Book Review: House of Small Shadows
December 19, 2013 | 4:18 pm

On the jacket of House of Small Shadows, Adam Nevill is described as "Britain's answer to Stephen King." I'm happy to say that, if this is an answer, it's a very distinctive and locally accented one that is anything but pastiche King. Rather, Nevill's very personal style is more what you would expect from a British ghost and horror story writer in the tradition of M.R. James and Arthur Machen - updated to the era of The Ring and body horror. It's that unsettling. Briefly, late-thirtysomething provincial antiques valuer Catherine Howard sets out in quest of a fabulous collection of animal...

Ragnarok by Brian James: A Book Review
December 10, 2013 | 2:06 pm

ragnarok by brian jamesWhile not being immersed in Norse mythology since middle school, I’ve found myself surrounded by it lately between a number of different books and movies. In a matter of a few months, I’ve read or seen several different versions of Thor, Loki, Odin and the Norse fringe characters. The latest was in [easyazon-link asin="B00AEDPNFA" locale="us"]Ragnarok: Book 1: The Hammer[/easyazon-link] by Brian James where the gods have been thrown out of Asgard and have made lives for themselves on Earth. There is a fight to control Thor’s hammer with nearly a dozen characters appearing throughout the first book. The story is enticing with a...

Book review: The Hat-Stand Union, Caroline Bird, Carcanet Press Ltd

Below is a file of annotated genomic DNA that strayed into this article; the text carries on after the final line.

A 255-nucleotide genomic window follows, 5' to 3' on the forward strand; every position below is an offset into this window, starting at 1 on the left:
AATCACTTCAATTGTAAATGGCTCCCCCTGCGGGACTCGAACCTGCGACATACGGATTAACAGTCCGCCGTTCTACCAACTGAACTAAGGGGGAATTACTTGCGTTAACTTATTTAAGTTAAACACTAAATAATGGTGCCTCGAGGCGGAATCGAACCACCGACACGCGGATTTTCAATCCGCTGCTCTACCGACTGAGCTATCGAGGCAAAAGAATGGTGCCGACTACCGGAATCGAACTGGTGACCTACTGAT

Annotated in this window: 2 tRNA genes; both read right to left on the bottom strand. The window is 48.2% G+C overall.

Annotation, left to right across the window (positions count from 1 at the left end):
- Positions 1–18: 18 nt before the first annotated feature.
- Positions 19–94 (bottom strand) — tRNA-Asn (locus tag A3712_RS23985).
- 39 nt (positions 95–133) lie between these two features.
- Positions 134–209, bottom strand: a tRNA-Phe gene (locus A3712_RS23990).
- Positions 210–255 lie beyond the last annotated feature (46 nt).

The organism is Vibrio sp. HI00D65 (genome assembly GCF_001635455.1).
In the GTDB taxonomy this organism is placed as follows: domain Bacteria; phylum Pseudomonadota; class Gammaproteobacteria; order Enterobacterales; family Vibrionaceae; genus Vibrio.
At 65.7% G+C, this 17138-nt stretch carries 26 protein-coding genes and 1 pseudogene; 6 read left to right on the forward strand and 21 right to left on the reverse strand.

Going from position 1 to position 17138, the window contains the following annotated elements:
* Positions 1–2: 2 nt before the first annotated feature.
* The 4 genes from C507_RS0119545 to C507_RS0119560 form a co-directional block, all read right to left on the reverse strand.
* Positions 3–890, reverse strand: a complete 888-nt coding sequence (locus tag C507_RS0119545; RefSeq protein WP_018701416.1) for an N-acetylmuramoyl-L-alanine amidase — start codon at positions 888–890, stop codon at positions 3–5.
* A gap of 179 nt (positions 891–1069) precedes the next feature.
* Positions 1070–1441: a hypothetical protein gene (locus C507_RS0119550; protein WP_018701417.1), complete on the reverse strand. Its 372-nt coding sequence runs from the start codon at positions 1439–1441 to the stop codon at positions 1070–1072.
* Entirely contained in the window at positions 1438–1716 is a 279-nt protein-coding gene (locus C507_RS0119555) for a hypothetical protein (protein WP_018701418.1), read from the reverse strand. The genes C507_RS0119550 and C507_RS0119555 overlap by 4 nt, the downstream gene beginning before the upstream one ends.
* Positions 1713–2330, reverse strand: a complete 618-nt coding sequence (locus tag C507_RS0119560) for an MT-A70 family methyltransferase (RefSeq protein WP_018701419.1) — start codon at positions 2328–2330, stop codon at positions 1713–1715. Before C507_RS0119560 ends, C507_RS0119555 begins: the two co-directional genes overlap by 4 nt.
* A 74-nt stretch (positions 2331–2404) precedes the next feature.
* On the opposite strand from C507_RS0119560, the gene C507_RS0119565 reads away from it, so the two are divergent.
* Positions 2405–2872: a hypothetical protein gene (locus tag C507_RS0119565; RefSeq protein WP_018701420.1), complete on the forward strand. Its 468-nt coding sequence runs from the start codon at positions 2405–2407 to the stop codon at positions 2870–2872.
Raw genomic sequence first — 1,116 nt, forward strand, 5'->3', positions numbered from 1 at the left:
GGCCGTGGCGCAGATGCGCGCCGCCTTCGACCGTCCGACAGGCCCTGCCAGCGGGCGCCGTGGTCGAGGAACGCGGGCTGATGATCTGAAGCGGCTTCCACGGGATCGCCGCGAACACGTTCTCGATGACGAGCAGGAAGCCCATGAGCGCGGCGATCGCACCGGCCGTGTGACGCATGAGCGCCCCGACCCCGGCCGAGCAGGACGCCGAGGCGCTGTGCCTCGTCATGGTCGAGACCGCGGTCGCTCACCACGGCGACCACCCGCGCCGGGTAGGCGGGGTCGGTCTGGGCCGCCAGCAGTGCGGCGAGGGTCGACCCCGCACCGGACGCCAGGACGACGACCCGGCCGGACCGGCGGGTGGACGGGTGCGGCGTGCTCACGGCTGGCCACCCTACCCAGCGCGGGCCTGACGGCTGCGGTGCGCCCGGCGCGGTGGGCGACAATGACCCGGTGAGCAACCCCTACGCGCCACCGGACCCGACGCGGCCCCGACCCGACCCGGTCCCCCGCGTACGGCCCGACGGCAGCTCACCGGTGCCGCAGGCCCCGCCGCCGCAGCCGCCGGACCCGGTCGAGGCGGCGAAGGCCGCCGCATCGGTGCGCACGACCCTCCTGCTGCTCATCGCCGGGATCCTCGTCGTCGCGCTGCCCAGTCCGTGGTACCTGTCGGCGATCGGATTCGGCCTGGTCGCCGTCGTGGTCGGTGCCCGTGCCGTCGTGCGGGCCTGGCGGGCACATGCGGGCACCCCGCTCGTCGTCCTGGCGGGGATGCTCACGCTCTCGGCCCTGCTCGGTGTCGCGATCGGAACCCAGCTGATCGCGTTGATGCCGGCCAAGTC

October 24, 2013 | 6:57 pm

caroline birdBefore reading this review, please note that Caroline Bird: "won a major Eric Gregory Award in 2002 and was shortlisted for the Geoffrey Dearmer Prize in 2001. Her first collection, Looking Through Letterboxes, was published in 2002 (when she was just fifteen). She was shortlisted for the Dylan Thomas Prize in 2008 and 2010 for her second and third collections." And "she was one of the five official poets for the London 2012 Olympics." Plus, "she is also a playwright. In February 2012 her children’s musical The Trial of Dennis the Menace was premiered at the Southbank Centre, and in...

Book review: The Everything Store: Jeff Bezos and the Age of Amazon
October 23, 2013 | 10:03 am

jeff bezosThe narrative has been there for years – Amazon is a big, evil corporation that will do anything to get what it wants. Part of that is true, especially after reading The Everything Store: Jeff Bezos and the Age of Amazon by Brad Stone. Amazon didn’t become a successful business by being nice and allowing other companies to get in line in front of them. No, it was ruthless and confrontational. Yet, point of view matters when it comes to Amazon. If you are a competitor, then Amazon is not your friend. Partners have had it hard with the Seattle-based company as it looks...